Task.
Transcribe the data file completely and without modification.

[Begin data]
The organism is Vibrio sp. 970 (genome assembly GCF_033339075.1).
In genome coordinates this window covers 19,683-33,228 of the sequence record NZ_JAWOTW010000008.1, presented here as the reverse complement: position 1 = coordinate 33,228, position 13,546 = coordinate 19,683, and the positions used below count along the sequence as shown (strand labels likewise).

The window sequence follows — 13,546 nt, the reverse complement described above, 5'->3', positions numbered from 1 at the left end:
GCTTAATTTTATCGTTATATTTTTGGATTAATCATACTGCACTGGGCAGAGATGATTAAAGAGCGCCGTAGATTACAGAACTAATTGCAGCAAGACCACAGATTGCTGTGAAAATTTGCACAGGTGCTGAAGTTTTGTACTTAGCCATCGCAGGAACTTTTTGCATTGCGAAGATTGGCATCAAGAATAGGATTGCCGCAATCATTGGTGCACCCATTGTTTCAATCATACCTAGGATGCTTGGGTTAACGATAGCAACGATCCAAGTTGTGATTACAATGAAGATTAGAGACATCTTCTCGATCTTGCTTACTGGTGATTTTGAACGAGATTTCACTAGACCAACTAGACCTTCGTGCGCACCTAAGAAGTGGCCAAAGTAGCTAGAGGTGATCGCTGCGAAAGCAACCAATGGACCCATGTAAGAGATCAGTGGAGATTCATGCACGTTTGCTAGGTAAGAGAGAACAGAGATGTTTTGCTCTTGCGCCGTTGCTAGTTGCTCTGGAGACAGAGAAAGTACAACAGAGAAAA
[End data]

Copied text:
The organism is Vibrio sp. 970 (genome assembly GCF_033339075.1).
In genome coordinates this window covers 19,683-33,228 of the sequence record NZ_JAWOTW010000008.1, presented here as the reverse complement: position 1 = coordinate 33,228, position 13,546 = coordinate 19,683, and the positions used below count along the sequence as shown (strand labels likewise).

The window sequence follows — 13,546 nt, the reverse complement described above, 5'->3', positions numbered from 1 at the left end:
GCTTAATTTTATCGTTATATTTTTGGATTAATCATACTGCACTGGGCAGAGATGATTAAAGAGCGCCGTAGATTACAGAACTAATTGCAGCAAGACCACAGATTGCTGTGAAAATTTGCACAGGTGCTGAAGTTTTGTACTTAGCCATCGCAGGAACTTTTTGCATTGCGAAGATTGGCATCAAGAATAGGATTGCCGCAATCATTGGTGCACCCATTGTTTCAATCATACCTAGGATGCTTGGGTTAACGATAGCAACGATCCAAGTTGTGATTACAATGAAGATTAGAGACATCTTCTCGATCTTGCTTACTGGTGATTTTGAACGAGATTTCACTAGACCAACTAGACCTTCGTGCGCACCTAAGAAGTGGCCAAAGTAGCTAGAGGTGATCGCTGCGAAAGCAACCAATGGACCCATGTAAGAGATCAGTGGAGATTCATGCACGTTTGCTAGGTAAGAGAGAACAGAGATGTTTTGCTCTTGCGCCGTTGCTAGTTGCTCTGGAGACAGAGAAAGTACAACAGAGAAAA